A Look at One Private SFR Real Estate Investment Manager’s Strategy
Updated: Jun 11, 2022
Apr 27, 2022
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Investors have committed nearly $1 billion in equity to Quinn Residences as it amasses its portfolio.
Quinn Residences, a single-family rental (SFR) real estate investment company based in Atlanta, has raised nearly $1 billion from investors eager to back Quinn’s plan to develop and operate new subdivisions of rental houses.
"Based on the company's success to date, and our confidence in its future, we are delighted to have deepened our partnership with Quinn,” says Michael Simanovsky, founder and managing partner of Conversant Capital, the private investment advisor that organized Quinn’s capital raise.
Quinn is already using the money to build on its portfolio of rental houses. In January 2022, it announced plans to buy six more single-family rental developments throughout Georgia, Florida and the Carolinas. Quinn has partnered with local development partners who will build the communities, increasing its portfolio by more than 50 percent, to nearly 2,300 homes across 17 sites.
WMRE caught up with Quinn President Richard Ross to discuss the firm’s growth strategy.
This interview has been edited for style, length and clarity.
WMRE: Why has Quinn drawn so much interest from equity partners?
Richard Ross: The company was founded based on all the demographic trends that have been happening over the last five to 10 years of aging Boomers, aging Millennials, people starting families and needing more space—all of the things that you read about pre-COVID. And then COVID came along and poured gasoline on all those trends.
We initially started out with plans to raise $250 million of equity. We raised an initial round of $100 million, got to $250 million and with all of the acceleration from COVID and all of the hubbub in the capital markets we were able once we proved our concept to bring that equity to just under $1 billion, just over $905 million—just over four times what we started out with—which will allow us over the next three to five years to acquire and operate about 10,000 homes.
WMRE: What surprised you as you did your fundraising?
Richard Ross: Purpose-built communities for rent are a very, very new concept. And I was surprised at the appetite for this product among very, very sophisticated private investors. I think the original biggest question was: Is this concept viable, and we have certainly proven that. Now the question most are asking is: “How much runway is there? How big can this industry get?”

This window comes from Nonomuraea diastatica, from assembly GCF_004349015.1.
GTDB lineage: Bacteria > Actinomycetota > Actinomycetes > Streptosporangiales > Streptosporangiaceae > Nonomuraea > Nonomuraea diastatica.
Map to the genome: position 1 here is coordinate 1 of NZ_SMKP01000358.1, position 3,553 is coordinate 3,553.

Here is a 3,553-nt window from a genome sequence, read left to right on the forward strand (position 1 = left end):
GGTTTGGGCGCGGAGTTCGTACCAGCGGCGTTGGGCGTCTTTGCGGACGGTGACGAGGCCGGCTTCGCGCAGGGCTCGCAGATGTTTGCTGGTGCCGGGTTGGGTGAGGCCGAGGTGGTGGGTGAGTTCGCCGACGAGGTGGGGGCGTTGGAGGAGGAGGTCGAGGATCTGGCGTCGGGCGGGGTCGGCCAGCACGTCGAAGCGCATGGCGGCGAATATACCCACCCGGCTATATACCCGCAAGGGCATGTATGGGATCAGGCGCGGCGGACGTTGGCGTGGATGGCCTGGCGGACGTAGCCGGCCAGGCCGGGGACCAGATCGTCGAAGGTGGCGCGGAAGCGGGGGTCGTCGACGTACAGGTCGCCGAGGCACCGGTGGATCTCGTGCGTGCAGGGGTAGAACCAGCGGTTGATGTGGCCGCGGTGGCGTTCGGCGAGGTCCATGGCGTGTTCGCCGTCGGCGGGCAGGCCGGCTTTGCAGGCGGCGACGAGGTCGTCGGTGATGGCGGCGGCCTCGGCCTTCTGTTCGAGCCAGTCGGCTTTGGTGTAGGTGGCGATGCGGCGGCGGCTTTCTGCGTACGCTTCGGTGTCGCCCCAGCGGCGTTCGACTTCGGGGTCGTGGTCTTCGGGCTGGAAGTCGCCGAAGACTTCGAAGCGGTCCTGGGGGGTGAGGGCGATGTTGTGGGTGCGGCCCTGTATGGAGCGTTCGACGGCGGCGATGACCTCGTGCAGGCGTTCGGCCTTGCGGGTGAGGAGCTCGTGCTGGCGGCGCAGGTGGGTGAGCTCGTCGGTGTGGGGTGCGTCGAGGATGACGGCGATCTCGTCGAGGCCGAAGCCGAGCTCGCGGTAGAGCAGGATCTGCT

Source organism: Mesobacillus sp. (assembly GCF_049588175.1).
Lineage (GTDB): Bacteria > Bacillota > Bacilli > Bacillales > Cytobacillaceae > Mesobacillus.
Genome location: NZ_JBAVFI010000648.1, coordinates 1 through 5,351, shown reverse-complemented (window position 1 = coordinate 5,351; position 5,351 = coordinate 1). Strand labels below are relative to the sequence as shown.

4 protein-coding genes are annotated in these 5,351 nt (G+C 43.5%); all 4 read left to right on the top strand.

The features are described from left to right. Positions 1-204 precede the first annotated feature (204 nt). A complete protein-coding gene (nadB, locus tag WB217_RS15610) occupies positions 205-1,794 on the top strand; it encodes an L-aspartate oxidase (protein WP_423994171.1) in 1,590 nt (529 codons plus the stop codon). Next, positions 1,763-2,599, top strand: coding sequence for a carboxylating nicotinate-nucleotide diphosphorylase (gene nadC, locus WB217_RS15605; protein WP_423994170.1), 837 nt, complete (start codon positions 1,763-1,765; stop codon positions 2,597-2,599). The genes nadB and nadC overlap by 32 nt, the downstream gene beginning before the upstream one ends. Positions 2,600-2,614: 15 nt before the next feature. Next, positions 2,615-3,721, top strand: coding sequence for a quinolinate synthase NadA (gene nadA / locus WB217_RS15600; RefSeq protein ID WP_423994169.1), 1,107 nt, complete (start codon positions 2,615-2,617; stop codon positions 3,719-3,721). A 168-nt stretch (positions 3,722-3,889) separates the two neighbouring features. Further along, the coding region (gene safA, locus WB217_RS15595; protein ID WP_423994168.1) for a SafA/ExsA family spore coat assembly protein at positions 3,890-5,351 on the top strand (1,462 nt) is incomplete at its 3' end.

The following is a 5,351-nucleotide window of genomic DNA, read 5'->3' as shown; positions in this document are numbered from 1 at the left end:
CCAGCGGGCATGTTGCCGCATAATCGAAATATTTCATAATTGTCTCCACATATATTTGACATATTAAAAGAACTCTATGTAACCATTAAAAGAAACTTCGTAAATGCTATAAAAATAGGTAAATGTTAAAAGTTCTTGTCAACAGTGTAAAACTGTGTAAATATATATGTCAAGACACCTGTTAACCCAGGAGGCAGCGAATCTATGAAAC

If you look at the demographics and the statistics, I don’t think there is a real cap on it. If you look at the Census data, there is a four or five million unit home shortage in this country because as we came out of the housing crisis, they were not building homes.
WMRE: To show that demand, you would probably point to your occupancy rates in the high 90s and your rent growth of over 10 percent? What else would you point to?
Richard Ross: We would point to resident satisfaction. We poll our residents and they like the privacy. They like the lifestyle. And the stay in these homes an average of three years. That says a lot.
WMRE: Who are your renters?
Richard Ross: When we started out I would have told you that the majority of our residents would be couples in their early to mid-30s leaving a traditional two-to-three-bedroom apartment and moving into a home because they are about to have their first child, they have dog or two and they want more space. Probably a third of our residents fall into that category. But if you had asked me a year or two ago I would have said three-quarters.
What has been a little bit of a surprise has been the number of our renters who have been renters by choice. They don’t need or want to buy a home. They want flexibility. They want a maintenance-free lifestyle. About a third of our renters fit into that bucket.
There is some number, maybe a third, maybe 20 percent, who are empty nesters.
We are pretty conservative on our resident profiling and we knew that our resident make nearly three times their rent. Our average is five times. We felt very comfortable going into COVID that our business model would be sustainable. And that proved out pretty quickly.
WMRE: How long do investors leave their money with you?
Richard Ross: The investment horizon is a matter of four to five years. But they are long-term holders. This is not something to turn a quick buck, which sometimes private equity is known for. The majority of our investor partners are in it for the long haul.
WMRE: How big are your houses?
Richard Ross: They average anywhere from 1,700 to 2,400 sq. ft. and the rents average $1,600 to $2,500. The price point if you were going to buy a home like this would be between $275,000 and $300,000.
WMRE: Are they scattered site?
Richard Ross: No. These are contiguous communities. Our smallest has 33 homes. Our sweet spot is 150 to 250 homes all built for rent. It is what just would typically see in a suburban market, what you would call a subdivision.
WMRE: What questions are you still answering about how single-family rental houses work?
Richard Ross: I spend a lot of my time educating communities about what single-family rental means in a given community. There is a certain amount of backlash or NIMBYism. They say, “I don’t want a whole lot of renters in my little town in North Carolina.” What I say is that we are professional managers. Our resident qualifications are higher than most homebuyers. That is the single biggest challenge for us. Not just Quinn. It’s for everyone in this industry.
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